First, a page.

Super fast portables – and heavy – Power Computing’s PowerTrip 233 and Toshiba America Information Systems’ Tecra 750CDT Pentium-based notebooks – Hardware Review – Evaluation – Brief Article
MOBILE PCS PowerTip 233 Good 1/2
Configuration WIN 95 233MHz Pentium processor with MMX,
64MB of EDO RAM, 512K Level 2 cache,
2.1GB hard disk, 4MB of RAM (for video),
13.3-inch TFT active-matrix display, 20x
CD-ROM drive, K56Flex internal modem
List Price $4,599 (READER SERVICE 116)
Manufacturer PowerComputimg, 512-388-0559, 800-555-0559,
Tecra 750CDT GOOD
Configuration WIN 95 233MHz Pentium MMX, 32MB of EDO RAM,
4.7GB hard disk, 4MB of RAM (for video),
20x CD-ROM drive, 13.3-inch TFT
active-matrix display, 56K modem, DVD ready
List Price $6,799 (READER SERVICE 173)
Manufacturer Toshiba, 800-334-3445, www.toshiba.com
The one-to-four-star ratings Excellent
are based on performance,
features, setup, ease of Good
learning and use, availability, Fair
documentation, and price. Poor
A few years ago, buying a notebook meant sacrificing notebook meant sacrificing power, hard-disk space, memory, and features. Now, a new line of powerful desktop replacements that offer everything has emerged. If you need a notebook for a long-term project or consulting job, we recommend a desktop replacement that’s meant to stay in the office.
We took a look at a pair of mobile PCs, the PowerComputing PowerTrip 233 and the Toshiba Tecra 750CDT. Both are powered by the Intel 233-MHz Pentium with MMX technology, have 13.3-inch TFT active-matrix displays, and 56Kbps internal modems. The PowerTrip sports 64MB of RAM, twice the amount of the Tecra. But the Tecra sports a 4-7MB hard disk, twice the size of the PowerTrip. The Tecra 750CDT’s battery lasted more than four hours whereas the PowerTrip remained powered for only two and a half , hours, and its battery took a little longer to charge up–after using the notebook with the AC adapter for four hours, the battery was less than half-charged.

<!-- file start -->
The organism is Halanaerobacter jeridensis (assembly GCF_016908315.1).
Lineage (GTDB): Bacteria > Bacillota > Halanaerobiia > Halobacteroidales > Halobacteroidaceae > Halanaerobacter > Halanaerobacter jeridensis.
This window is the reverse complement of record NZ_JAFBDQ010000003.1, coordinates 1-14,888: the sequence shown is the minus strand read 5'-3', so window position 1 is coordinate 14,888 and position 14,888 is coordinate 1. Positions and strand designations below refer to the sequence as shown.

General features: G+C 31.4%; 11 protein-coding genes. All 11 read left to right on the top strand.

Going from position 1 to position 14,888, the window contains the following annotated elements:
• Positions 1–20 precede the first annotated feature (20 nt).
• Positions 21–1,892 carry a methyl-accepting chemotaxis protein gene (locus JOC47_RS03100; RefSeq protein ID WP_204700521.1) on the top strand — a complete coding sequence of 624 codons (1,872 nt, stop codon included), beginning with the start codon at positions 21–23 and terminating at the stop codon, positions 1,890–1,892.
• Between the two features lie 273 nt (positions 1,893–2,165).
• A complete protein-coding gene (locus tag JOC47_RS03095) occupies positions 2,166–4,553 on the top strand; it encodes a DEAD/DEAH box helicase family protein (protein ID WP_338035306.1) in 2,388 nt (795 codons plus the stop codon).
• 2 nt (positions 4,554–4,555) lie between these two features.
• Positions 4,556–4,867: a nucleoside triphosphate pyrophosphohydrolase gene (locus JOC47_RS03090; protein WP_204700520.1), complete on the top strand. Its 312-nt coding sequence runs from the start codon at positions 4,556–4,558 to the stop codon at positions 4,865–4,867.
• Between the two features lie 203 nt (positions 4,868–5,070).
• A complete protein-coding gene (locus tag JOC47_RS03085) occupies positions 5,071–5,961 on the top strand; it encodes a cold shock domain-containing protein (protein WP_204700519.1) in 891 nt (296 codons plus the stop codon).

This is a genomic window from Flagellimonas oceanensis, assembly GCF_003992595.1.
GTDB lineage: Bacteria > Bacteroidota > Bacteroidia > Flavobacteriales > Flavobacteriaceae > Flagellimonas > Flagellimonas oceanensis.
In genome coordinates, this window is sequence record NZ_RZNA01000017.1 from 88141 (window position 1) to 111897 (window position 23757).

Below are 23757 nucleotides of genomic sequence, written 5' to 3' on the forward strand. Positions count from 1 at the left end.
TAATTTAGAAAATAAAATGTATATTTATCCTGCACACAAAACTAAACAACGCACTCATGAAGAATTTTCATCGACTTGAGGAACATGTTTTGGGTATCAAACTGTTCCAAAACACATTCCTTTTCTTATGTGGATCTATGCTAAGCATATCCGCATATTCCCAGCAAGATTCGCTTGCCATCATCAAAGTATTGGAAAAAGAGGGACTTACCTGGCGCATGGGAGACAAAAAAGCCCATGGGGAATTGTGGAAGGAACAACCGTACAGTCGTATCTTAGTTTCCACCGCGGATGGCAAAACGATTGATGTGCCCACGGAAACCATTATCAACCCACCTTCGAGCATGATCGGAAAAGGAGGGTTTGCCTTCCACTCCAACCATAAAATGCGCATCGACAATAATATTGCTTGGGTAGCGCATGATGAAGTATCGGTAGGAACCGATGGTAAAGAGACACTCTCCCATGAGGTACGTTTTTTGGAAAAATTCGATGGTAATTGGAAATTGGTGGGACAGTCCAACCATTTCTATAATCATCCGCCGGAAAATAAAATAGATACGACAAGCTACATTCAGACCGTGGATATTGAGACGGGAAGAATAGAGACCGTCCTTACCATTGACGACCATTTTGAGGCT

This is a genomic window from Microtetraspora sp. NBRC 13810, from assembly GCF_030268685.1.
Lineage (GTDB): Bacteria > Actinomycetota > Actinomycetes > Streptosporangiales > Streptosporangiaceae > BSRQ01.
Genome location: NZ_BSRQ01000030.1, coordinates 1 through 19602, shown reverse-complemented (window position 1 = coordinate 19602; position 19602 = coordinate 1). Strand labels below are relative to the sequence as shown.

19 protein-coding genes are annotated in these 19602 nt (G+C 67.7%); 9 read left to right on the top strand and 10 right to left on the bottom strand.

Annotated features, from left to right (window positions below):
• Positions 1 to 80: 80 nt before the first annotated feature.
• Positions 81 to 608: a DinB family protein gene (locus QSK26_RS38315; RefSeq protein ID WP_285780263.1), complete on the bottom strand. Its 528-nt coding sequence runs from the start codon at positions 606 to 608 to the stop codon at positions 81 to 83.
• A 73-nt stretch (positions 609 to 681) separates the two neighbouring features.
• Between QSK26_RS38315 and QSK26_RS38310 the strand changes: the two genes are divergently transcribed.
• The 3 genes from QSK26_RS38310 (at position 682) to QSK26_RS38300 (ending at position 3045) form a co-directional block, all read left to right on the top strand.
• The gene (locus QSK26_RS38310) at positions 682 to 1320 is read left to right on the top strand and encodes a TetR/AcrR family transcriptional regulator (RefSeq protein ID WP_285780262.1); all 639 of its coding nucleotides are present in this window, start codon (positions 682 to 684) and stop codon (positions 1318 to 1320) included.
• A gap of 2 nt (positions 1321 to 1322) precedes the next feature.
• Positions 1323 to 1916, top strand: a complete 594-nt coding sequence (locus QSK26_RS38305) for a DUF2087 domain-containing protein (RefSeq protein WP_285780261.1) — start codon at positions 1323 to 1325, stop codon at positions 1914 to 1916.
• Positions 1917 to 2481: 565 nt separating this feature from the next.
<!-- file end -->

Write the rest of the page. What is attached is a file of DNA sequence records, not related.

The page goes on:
When we call these notebooks desktop replacements, we mean it. We felt like we were carrying our desks with these puppies. At 7.7 and 8.04 pounds, respectively, the PowerTrip 233 and the Tecra 750CDT won’t travel well at all, unless you have a strong back. If you trek with a notebook for the majority of your work, look for something lighter. Although we had a reliable computer bag, at times we thought the Tecra 750CDT would rip our shoulder strap.
Of the two units, the PowerTrip 233 has the better design. Both the CD-ROM drive and the floppy disk are built into the notebook; the Tecra, on the other hand, has a 20X CD-ROM drive with a hot swappable floppy drive. The Power-Trip uses a touchpad for mousing operations, and the Tecra uses the AccuPoint eraser nub pointing device. Both notebooks have responsive keyboards but the Tecra felt firmer when we were typing flat-out. On the software side, both units lack an office suite and a personal finance package.
The Tecra 750CDT strives to be a videoconferencing unit. A digital video camera comes standard and attaches to the upper right-hand corner of the display, enabling the unit to easily handle whiteboarding and videoconferencing. Setting up the camera was a breeze: Just clip the camera onto the display bezel and slide the cable into the special camera port.
If you need a notebook that will stay put on your desk rather than join you on frequent business trips, these are both fine units. The PowerTrip 233 is the better bargain for standard computing tasks. But if you need a mobile PC with videoconferencing capabilities, consider the Tecra 750CDT It’s an expensive but awesome machine.
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